Saturday, December 6, 2008

Bailout Politics

One thing I've been wondering about is why the automaker bailout is treated so differently by our elected representatives. I have particularly the Republicans in mind... my impression is that the reason Democrats like Nancy Pelosi talk about this differently (e.g. the automakers need a plan... did she ever ask the banks for a plan?) is she knows she's not going to be able to push this through. Part of the answer is that there was opposition to the original Paulson Plan. Still, opposition from Republicans has been really extremely hard, and the passage of the bank bailout means it can't be all to do with ree-market ideology. Matthew Yglesias makes a point about the rest.He points to Mitch McConnell's comments that we still have a foreign owned auto industry and concludes
[I]t’s pretty aggravating to see these Dixie conservatives who obviously have a parochial stake in letting the Michigan-based firms die off popping up all across the media without the coverage even reflecting that fact. Whenever you see Carl Levin or Debbie Stabenow on television or quoted in the papers, it’s made clear that their views aren’t just stuff they thought up one afternoon — they’re trying to represent the interests of their constituents. But people need to understand that Bob Corker and Richard Shelby and Mitch McConnell all have equal and opposite parochial interests pushed in the other direction — if Detroit folds, then that’s way more market share for Japanese-owned, non-union factories in their home states.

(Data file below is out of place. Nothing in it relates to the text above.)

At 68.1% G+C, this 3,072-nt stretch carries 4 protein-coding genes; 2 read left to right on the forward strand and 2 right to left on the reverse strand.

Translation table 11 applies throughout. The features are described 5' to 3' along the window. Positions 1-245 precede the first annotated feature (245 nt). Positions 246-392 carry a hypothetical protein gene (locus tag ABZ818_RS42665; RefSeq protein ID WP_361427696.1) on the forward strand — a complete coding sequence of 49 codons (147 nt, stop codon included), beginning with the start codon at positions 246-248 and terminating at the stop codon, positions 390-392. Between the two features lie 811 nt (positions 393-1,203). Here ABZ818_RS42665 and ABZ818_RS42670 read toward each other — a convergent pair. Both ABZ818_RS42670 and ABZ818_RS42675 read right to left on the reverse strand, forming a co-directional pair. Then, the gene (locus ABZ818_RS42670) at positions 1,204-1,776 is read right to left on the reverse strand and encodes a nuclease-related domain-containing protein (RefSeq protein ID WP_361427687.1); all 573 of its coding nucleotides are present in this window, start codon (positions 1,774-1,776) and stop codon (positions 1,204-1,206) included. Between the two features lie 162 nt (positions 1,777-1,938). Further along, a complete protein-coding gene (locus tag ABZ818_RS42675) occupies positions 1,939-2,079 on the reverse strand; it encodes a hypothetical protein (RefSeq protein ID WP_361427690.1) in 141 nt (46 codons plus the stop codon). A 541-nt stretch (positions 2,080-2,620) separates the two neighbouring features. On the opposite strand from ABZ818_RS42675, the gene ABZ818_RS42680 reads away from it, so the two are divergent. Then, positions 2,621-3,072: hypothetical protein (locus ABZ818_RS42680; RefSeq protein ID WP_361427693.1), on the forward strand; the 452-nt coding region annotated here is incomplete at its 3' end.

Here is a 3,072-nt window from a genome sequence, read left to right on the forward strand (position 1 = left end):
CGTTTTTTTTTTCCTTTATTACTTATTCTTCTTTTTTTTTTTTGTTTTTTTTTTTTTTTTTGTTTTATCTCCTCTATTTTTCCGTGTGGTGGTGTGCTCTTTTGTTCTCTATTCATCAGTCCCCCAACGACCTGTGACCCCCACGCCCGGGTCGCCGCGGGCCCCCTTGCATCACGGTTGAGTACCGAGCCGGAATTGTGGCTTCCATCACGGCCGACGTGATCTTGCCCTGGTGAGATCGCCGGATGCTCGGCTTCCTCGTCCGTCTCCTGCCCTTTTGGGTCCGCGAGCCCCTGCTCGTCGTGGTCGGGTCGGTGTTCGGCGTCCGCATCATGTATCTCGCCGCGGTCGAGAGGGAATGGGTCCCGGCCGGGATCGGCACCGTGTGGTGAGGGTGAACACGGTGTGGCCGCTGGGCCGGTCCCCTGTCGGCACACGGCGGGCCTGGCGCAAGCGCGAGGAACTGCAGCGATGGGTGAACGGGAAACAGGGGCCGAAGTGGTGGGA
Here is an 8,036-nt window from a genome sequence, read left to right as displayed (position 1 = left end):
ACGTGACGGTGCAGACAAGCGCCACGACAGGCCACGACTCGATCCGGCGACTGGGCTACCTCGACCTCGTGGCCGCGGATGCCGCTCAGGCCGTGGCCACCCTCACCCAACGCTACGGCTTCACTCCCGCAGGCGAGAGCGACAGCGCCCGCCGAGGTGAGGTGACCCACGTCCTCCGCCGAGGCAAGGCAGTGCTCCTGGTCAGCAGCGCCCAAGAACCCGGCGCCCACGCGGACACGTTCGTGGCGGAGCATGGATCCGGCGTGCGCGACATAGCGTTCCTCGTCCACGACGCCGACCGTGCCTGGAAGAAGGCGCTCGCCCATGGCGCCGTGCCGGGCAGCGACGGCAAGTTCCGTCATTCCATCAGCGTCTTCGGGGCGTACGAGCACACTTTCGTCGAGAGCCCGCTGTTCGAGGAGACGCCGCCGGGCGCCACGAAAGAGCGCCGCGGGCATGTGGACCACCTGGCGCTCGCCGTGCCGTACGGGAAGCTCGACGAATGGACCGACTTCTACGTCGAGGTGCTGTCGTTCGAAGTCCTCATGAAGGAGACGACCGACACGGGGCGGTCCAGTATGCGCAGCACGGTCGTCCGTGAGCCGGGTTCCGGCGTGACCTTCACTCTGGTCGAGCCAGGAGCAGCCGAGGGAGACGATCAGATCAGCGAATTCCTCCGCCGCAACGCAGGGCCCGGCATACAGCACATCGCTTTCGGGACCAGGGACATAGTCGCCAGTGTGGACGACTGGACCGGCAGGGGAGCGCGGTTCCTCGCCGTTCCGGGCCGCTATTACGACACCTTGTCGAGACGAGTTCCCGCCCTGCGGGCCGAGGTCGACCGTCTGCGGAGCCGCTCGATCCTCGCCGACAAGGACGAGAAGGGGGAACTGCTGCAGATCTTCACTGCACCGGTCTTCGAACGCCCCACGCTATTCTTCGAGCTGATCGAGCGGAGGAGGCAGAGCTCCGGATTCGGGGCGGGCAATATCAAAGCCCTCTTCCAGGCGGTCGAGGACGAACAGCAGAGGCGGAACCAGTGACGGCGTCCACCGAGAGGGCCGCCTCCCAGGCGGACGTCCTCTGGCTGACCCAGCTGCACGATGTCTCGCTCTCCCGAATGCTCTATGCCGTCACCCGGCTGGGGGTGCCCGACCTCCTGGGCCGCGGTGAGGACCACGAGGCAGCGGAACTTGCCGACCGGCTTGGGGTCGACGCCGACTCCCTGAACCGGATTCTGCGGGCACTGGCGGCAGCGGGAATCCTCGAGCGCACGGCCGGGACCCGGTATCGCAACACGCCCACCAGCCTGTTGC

I suspect this makes the difference between the bank bailout and the automakers bailout. It also helps us understand why Richard Shelby said "this is your problem, not our problem", he thinks that the Big Three's problem are his good-fortunes. Foolish. If the Big Three go down, the entire national economy suffers.

1 comment:

Mberenis said...
This comment has been removed by a blog administrator.